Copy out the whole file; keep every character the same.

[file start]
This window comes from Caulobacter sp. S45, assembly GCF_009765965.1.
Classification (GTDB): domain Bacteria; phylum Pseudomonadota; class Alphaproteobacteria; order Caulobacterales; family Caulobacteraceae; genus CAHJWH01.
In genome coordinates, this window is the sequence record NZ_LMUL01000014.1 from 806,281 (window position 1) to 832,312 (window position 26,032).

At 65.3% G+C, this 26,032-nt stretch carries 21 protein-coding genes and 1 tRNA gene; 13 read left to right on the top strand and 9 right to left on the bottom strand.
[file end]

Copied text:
This window comes from Caulobacter sp. S45, assembly GCF_009765965.1.
Classification (GTDB): domain Bacteria; phylum Pseudomonadota; class Alphaproteobacteria; order Caulobacterales; family Caulobacteraceae; genus CAHJWH01.
In genome coordinates, this window is the sequence record NZ_LMUL01000014.1 from 806,281 (window position 1) to 832,312 (window position 26,032).

At 65.3% G+C, this 26,032-nt stretch carries 21 protein-coding genes and 1 tRNA gene; 13 read left to right on the top strand and 9 right to left on the bottom strand.